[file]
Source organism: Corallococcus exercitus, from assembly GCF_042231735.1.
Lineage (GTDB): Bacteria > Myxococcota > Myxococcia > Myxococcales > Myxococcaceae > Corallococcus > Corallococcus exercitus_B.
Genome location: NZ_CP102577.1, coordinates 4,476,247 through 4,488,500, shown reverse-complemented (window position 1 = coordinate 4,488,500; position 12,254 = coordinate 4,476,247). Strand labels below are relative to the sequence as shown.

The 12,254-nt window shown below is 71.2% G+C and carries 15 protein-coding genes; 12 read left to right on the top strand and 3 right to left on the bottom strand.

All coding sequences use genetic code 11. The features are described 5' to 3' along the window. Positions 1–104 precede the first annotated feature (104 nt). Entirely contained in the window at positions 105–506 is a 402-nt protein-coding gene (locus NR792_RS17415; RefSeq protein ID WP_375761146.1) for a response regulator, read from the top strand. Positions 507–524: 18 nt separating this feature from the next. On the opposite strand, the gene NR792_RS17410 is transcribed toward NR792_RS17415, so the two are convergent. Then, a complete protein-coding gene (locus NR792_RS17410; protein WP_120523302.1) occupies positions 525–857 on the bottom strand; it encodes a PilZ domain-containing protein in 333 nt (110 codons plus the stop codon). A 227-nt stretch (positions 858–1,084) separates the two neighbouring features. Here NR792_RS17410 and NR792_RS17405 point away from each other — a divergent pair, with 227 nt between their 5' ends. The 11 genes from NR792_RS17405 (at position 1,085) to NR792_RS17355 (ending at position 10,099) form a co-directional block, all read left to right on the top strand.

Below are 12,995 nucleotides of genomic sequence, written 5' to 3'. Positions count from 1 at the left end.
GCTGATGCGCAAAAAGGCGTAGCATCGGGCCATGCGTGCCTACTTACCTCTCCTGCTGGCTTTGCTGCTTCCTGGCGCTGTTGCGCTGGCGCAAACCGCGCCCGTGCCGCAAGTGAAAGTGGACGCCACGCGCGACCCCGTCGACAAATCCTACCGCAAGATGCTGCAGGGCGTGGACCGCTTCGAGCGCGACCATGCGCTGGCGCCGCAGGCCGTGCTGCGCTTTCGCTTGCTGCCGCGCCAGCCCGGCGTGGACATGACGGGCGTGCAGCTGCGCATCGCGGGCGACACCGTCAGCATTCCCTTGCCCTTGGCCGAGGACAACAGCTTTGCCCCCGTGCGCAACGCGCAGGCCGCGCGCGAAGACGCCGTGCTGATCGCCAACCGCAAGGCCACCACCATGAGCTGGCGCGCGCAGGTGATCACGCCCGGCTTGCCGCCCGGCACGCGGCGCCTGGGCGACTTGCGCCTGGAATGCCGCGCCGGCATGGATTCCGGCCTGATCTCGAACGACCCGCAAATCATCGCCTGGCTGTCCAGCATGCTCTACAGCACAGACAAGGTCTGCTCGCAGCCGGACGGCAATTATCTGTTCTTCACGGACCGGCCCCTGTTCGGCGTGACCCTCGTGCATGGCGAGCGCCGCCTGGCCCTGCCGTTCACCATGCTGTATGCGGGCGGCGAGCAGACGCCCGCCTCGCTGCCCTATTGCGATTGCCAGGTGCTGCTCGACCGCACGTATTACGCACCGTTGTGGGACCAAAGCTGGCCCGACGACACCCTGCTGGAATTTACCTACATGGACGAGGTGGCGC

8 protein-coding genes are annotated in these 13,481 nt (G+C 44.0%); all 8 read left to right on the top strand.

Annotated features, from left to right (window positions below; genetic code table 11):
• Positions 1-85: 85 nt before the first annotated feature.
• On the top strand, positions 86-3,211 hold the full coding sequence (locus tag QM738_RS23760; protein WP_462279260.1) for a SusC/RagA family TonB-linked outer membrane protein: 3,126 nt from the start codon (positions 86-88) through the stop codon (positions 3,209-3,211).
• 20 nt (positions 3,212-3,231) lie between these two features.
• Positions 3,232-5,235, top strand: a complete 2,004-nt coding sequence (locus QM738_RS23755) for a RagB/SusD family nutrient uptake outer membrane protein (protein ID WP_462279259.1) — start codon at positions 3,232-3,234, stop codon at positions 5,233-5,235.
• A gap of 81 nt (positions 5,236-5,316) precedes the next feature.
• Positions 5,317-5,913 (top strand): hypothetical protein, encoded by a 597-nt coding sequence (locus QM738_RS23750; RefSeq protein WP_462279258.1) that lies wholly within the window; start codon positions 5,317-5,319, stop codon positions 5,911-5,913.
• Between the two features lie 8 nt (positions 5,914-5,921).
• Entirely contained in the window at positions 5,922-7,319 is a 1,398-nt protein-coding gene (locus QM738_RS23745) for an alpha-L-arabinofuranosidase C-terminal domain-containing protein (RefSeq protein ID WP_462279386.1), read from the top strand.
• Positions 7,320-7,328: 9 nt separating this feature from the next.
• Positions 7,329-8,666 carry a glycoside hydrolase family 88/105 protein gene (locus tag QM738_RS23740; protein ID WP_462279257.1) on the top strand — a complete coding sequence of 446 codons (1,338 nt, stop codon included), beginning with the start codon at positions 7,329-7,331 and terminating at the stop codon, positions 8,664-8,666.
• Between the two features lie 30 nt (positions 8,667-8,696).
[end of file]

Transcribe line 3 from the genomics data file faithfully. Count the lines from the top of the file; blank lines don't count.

Genome location: NZ_CP102577.1, coordinates 4,476,247 through 4,488,500, shown reverse-complemented (window position 1 = coordinate 4,488,500; position 12,254 = coordinate 4,476,247). Strand labels below are relative to the sequence as shown.